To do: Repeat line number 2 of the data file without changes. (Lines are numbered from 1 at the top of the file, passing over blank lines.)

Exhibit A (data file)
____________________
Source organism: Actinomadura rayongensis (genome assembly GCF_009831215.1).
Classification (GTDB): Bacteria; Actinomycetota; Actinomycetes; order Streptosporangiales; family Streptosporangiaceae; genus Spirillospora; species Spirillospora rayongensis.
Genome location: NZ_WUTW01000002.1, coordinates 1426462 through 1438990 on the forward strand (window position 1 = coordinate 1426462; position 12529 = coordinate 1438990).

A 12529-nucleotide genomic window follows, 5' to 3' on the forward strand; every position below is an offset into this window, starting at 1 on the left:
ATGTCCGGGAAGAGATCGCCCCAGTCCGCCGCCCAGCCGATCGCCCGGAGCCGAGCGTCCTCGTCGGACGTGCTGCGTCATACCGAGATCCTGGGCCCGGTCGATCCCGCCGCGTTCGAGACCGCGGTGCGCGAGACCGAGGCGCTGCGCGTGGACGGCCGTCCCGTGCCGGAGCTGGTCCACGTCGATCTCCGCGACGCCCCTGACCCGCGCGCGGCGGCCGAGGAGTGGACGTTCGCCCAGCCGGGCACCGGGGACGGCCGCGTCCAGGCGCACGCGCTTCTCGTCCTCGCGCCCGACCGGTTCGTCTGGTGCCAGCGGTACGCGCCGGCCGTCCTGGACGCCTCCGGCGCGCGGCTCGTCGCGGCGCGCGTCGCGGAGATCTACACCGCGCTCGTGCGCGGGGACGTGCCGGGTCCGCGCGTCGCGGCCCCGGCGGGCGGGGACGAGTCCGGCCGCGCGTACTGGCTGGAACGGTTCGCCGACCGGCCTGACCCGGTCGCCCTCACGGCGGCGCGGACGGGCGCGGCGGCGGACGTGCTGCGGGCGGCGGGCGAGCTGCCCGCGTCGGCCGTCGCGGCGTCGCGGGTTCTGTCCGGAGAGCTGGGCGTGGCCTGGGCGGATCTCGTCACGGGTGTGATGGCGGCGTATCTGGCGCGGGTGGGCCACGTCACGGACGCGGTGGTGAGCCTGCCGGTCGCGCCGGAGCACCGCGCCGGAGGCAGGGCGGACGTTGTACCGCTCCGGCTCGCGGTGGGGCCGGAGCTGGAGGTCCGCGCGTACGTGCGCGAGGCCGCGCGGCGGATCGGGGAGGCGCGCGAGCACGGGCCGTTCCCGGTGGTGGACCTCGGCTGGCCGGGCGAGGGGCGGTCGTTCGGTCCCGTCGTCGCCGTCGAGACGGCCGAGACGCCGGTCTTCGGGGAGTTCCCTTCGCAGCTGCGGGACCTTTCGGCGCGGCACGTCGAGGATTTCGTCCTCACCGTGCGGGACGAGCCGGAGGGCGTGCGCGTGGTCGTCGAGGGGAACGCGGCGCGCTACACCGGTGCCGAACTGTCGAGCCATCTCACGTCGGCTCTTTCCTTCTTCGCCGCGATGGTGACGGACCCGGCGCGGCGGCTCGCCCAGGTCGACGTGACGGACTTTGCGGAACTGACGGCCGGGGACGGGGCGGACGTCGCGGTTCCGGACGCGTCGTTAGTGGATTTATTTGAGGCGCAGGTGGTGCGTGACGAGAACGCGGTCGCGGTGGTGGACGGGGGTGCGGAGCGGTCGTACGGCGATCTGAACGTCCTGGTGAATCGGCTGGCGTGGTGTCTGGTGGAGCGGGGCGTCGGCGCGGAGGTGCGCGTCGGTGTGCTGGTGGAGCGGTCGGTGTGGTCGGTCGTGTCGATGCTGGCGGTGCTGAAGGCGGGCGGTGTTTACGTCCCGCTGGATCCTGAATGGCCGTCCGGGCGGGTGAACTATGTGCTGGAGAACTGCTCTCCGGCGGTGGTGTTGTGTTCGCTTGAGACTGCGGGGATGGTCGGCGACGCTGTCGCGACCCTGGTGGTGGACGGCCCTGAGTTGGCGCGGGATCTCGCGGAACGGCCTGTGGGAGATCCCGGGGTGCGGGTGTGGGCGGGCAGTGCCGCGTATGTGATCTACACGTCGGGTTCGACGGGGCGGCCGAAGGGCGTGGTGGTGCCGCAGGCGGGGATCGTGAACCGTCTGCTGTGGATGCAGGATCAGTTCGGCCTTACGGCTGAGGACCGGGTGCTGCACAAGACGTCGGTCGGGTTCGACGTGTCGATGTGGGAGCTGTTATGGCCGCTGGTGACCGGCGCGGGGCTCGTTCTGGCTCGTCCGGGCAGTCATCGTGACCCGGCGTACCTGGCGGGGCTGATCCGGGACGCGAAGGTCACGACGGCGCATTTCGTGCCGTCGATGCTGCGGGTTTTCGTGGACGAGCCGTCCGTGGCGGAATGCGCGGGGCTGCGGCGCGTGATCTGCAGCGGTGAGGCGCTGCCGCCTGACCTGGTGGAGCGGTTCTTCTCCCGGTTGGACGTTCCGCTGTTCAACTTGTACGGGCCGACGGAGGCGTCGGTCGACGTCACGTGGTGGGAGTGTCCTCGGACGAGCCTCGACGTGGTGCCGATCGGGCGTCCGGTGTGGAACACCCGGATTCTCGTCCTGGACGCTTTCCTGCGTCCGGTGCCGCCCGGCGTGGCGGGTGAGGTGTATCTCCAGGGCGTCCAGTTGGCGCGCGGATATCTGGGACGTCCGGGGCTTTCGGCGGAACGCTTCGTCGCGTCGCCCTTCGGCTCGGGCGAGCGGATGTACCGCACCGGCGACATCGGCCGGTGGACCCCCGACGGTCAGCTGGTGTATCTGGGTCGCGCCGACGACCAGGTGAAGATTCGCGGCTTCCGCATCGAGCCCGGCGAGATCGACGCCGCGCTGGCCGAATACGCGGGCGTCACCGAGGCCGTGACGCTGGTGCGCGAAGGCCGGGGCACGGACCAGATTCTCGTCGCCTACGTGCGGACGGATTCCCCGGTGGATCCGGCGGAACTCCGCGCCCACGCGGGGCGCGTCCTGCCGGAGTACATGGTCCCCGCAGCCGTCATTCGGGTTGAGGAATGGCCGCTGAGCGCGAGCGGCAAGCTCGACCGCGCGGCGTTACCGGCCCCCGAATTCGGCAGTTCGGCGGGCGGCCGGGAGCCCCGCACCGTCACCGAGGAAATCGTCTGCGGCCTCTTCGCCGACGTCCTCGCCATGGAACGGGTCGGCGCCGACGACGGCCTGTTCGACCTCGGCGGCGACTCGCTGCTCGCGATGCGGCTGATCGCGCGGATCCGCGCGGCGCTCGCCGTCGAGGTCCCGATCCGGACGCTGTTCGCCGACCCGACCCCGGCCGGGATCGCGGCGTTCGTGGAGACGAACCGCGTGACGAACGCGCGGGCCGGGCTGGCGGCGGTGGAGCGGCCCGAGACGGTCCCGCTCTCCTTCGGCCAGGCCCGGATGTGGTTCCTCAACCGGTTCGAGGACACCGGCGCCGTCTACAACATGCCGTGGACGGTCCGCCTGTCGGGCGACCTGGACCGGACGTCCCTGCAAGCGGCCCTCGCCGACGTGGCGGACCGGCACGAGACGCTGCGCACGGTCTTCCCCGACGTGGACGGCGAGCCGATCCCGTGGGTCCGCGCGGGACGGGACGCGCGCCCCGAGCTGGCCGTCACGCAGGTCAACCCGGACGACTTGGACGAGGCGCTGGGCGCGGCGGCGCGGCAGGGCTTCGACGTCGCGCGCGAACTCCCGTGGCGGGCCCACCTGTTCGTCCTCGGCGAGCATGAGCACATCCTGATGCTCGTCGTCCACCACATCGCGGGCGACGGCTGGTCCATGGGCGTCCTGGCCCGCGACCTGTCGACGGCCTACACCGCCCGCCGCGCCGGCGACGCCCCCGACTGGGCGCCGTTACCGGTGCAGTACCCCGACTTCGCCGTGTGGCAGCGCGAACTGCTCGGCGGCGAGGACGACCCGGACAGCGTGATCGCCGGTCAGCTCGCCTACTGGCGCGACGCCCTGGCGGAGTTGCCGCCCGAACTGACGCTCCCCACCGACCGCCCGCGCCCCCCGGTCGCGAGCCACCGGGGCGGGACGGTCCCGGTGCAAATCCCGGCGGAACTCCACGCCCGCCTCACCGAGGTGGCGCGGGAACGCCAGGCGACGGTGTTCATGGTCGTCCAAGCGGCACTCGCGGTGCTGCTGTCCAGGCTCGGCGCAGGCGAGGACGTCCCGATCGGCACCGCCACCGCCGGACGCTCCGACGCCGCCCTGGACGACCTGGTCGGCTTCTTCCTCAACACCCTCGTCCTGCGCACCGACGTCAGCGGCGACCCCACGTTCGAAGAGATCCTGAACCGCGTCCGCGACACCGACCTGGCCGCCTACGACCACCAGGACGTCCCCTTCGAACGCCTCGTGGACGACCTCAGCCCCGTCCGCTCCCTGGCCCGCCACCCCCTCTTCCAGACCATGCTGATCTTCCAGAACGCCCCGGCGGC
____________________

Classification (GTDB): Bacteria; Actinomycetota; Actinomycetes; order Streptosporangiales; family Streptosporangiaceae; genus Spirillospora; species Spirillospora rayongensis.